Monday, November 16, 2009

Not On The Spectrum

When people who haven't heard of libertarianism are told what it's about, they usually ask where it fits on the political spectrum- is it on the left or on the right? The truth is that it's really hard to place libertarianism on the political spectrum that most people know- running from totalitarian communism on the far left, to totalitarian fascism on the far right. It doesn't fit on the spectrum. Similarly, atheism doesn't fit anywhere on the spectrum of the world's religions and the ideas of Chris Guillebeau and Tim Ferriss don't fit on the spectrum for people who are convinced you must have a conventional job that takes up most of your time.

This pattern is something that I have noticed and I feel that it is an analogy for the most significant innovations. Henry Ford is quoted saying that "if I had asked the people what they wanted, they would have told me a faster horse." The idea behind this quote is that people could only see an advancement as being an incremental improvement to what they could already see as the solution- a faster horse- very few people would have gone looking for a combination of mechanical moving parts that was a huge improvement over the horse. Back in 2005 an analyst predicted that by 2010 there would be a 1TB iPod- this prediction was based on the trend of increasing iPod storage capacities and looking for the year when hard drive technology could enable this. It was still going to be basically the same iPod, but with dramatically increased storage capacity. Here we are heading into 2010 and the largest iPod is 160GB and the iPod as a stand-alone product is on the decline. Looking forward, this analyst could only see what was currently on the spectrum- the iPod was going to be essentially the same product, but the specs would be greatly improved. We know now that the most popular capacities are still between 8GB and 32GB and that the iPod is a much different device today- it's no longer about being able to cram as much media onto the device for playback, it's turned into a tiny computer with a full multi-touch screen in your pocket- to browse the internet, do email, make calls (if you view the iPhone as an extension of the iPod line) and do everything that all the different kinds of apps enable. The current iPod and iPhone aren't on the spectrum of five years ago.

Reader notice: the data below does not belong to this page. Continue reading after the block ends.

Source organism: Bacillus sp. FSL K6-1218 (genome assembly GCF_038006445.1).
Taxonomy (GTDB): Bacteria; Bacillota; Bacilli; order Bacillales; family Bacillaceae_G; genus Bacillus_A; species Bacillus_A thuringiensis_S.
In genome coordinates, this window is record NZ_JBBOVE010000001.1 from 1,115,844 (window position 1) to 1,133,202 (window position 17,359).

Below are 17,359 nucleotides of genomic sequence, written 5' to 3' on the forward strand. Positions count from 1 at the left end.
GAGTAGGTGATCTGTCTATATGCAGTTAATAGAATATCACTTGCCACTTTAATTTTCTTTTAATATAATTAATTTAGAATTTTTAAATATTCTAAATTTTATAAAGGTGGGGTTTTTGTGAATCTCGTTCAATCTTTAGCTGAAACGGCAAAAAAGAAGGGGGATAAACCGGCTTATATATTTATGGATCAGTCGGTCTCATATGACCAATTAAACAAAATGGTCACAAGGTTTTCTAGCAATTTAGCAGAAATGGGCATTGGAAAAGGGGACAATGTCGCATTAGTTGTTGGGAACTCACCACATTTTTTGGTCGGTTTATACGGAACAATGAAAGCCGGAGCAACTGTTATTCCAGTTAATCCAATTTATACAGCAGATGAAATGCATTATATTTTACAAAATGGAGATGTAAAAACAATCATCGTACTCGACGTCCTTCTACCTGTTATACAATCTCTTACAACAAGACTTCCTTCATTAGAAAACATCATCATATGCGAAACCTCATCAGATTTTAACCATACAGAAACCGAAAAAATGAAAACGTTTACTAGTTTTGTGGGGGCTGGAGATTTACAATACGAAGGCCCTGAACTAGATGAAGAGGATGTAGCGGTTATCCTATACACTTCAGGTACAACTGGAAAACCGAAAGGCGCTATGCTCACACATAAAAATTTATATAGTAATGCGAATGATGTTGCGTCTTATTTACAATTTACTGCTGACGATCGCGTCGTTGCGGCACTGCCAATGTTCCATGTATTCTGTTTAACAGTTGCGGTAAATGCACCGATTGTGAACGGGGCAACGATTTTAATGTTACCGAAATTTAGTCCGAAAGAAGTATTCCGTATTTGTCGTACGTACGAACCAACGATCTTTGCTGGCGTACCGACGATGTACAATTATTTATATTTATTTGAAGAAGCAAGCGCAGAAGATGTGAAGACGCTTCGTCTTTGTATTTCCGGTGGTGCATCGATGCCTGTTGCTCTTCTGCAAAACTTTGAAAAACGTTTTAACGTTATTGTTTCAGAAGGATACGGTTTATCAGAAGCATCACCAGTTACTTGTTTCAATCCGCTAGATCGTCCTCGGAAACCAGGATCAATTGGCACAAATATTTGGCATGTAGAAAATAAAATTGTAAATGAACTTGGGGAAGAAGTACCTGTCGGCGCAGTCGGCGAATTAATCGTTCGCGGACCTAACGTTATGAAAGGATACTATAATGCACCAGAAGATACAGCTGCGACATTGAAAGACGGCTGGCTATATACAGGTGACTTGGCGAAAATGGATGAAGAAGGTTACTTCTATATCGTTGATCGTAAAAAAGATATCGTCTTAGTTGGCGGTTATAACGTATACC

It is essential to keep an open mind and to seek out these ideas that aren't on the current spectrum- the concept of the Beginner's Mind in Zen Bhuddism ties in to this concept excellently. These ideas are very rare but a new (logically sound) idea that doesn't fit on the conventional spectrum is one of the most powerful ideas- and these are where the biggest breakthrough innovations come from.

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